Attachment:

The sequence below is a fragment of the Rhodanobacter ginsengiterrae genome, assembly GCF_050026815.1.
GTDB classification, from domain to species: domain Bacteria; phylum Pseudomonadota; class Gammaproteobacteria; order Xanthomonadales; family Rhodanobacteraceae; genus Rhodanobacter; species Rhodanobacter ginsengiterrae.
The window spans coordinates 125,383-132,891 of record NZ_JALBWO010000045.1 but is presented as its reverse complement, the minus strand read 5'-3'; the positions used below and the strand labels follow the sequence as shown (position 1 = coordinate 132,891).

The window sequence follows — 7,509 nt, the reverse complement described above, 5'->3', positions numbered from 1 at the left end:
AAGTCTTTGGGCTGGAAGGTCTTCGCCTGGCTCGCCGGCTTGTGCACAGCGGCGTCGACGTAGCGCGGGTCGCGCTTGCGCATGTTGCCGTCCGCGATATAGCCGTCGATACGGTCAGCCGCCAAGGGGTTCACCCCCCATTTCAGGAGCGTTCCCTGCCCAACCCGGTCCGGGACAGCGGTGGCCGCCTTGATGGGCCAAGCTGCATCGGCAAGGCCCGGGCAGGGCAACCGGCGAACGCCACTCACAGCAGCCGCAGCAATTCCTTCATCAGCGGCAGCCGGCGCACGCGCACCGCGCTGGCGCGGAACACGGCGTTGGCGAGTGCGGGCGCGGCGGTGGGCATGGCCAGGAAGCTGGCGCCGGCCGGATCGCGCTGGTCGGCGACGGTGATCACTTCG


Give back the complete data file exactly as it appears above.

The sequence below is a fragment of the Rhodanobacter ginsengiterrae genome, assembly GCF_050026815.1.
GTDB classification, from domain to species: domain Bacteria; phylum Pseudomonadota; class Gammaproteobacteria; order Xanthomonadales; family Rhodanobacteraceae; genus Rhodanobacter; species Rhodanobacter ginsengiterrae.
The window spans coordinates 125,383-132,891 of record NZ_JALBWO010000045.1 but is presented as its reverse complement, the minus strand read 5'-3'; the positions used below and the strand labels follow the sequence as shown (position 1 = coordinate 132,891).

The window sequence follows — 7,509 nt, the reverse complement described above, 5'->3', positions numbered from 1 at the left end:
AAGTCTTTGGGCTGGAAGGTCTTCGCCTGGCTCGCCGGCTTGTGCACAGCGGCGTCGACGTAGCGCGGGTCGCGCTTGCGCATGTTGCCGTCCGCGATATAGCCGTCGATACGGTCAGCCGCCAAGGGGTTCACCCCCCATTTCAGGAGCGTTCCCTGCCCAACCCGGTCCGGGACAGCGGTGGCCGCCTTGATGGGCCAAGCTGCATCGGCAAGGCCCGGGCAGGGCAACCGGCGAACGCCACTCACAGCAGCCGCAGCAATTCCTTCATCAGCGGCAGCCGGCGCACGCGCACCGCGCTGGCGCGGAACACGGCGTTGGCGAGTGCGGGCGCGGCGGTGGGCATGGCCAGGAAGCTGGCGCCGGCCGGATCGCGCTGGTCGGCGACGGTGATCACTTCG